I’m feeling unoriginal today. I’m not exactly sure why but it *is* Monday so perhaps that’s it. The evidence is overwhelming that the Republican base doesn’t view the world in the same way that rational people do. Their reluctance to admit that Dylann Roof was racially motivated and not an “anti-Christian lunatic” is merely the latest example of this. Jeb Bush claims to be a centrist who will speak the truth to the base when it’s wrong. It took him almost 16 hours to admit that Roof was a racist who thought the massacre would cause a race war. Mustn’t offend the people who think Cliven Bundy is John Wayne instead of a fathead in a cowboy hat or that the Duggars are moral exemplars instead of members of a cult. When the Bushes pander, they pander big.
Another example of Republican magical thinking comes from an article about Bobby Jindal’s campaign plans in the Sunday Advocate. In a rare bow to reality, they concede that PBJ is a long shot but claim he’s used to being an underdog:
But neither Jindal, who says he doesn’t worry about polls, nor his longtime campaign consultant, Timmy Teepell, seems terribly concerned about the odds.
Both point to Jindal’s performance in his first try for office, when he led the open-primary field for governor in 2003. (He lost the runoff, but his strong showing propelled his later career.)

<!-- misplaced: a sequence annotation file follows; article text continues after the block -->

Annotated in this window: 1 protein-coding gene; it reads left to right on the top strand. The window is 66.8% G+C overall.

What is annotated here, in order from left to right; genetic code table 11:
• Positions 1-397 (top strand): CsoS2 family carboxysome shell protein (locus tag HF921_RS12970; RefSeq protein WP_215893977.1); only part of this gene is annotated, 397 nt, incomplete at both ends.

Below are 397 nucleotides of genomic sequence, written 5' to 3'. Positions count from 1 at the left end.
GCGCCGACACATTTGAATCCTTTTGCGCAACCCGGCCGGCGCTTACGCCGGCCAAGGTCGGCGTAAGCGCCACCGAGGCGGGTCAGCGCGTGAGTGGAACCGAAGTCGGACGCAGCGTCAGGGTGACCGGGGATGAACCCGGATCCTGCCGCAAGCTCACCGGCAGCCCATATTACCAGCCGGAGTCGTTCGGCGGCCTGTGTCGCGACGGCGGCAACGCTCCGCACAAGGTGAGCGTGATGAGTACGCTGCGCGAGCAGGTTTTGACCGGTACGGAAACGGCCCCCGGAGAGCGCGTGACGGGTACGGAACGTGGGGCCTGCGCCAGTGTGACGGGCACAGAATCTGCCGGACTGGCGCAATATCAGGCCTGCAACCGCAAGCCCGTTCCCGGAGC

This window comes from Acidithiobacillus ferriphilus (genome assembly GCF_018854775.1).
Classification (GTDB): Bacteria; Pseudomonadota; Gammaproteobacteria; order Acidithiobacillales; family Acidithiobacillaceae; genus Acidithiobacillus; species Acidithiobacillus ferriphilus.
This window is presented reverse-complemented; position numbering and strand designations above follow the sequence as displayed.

“Gov. Jindal went from an asterisk to 33 percent to win his first primary,” Teepell said in an email. “He is unafraid of a race where he only has to go 11 points to get ahead,” he said, referring to the frequent inability of even the leading Republican contenders to register more than that.
Timmy gives good spin. He neglects to mention that popular sitting Governor Mike Foster was a full-throated Jindalista at that point. Big Daddy Mike’s support was the main reason that no-neck brat PBJ did so well in that primary. As I’ve said before, 2003 was the only closely contested election PBJ has ever been involved in and he lost the run-off. He faced only token and comically inept opposition in the 2007 and 2011 Goober races. Additionally, in his 2004 Congressional race, the GOP establishment cleared the field for the then whiz kid to win against token opposition. Current House whip Steve Scalise was told to wait his turn even though he had been around longer. Remember that the next time the Jindalites claim he’s an insurgent candidate. Insipid is more like it…
Back to the Advocate’s piece wherein DC bureau chief, Gregory Roberts, compares PBJ’s candidacy to that of Jimmy Carter in 1976: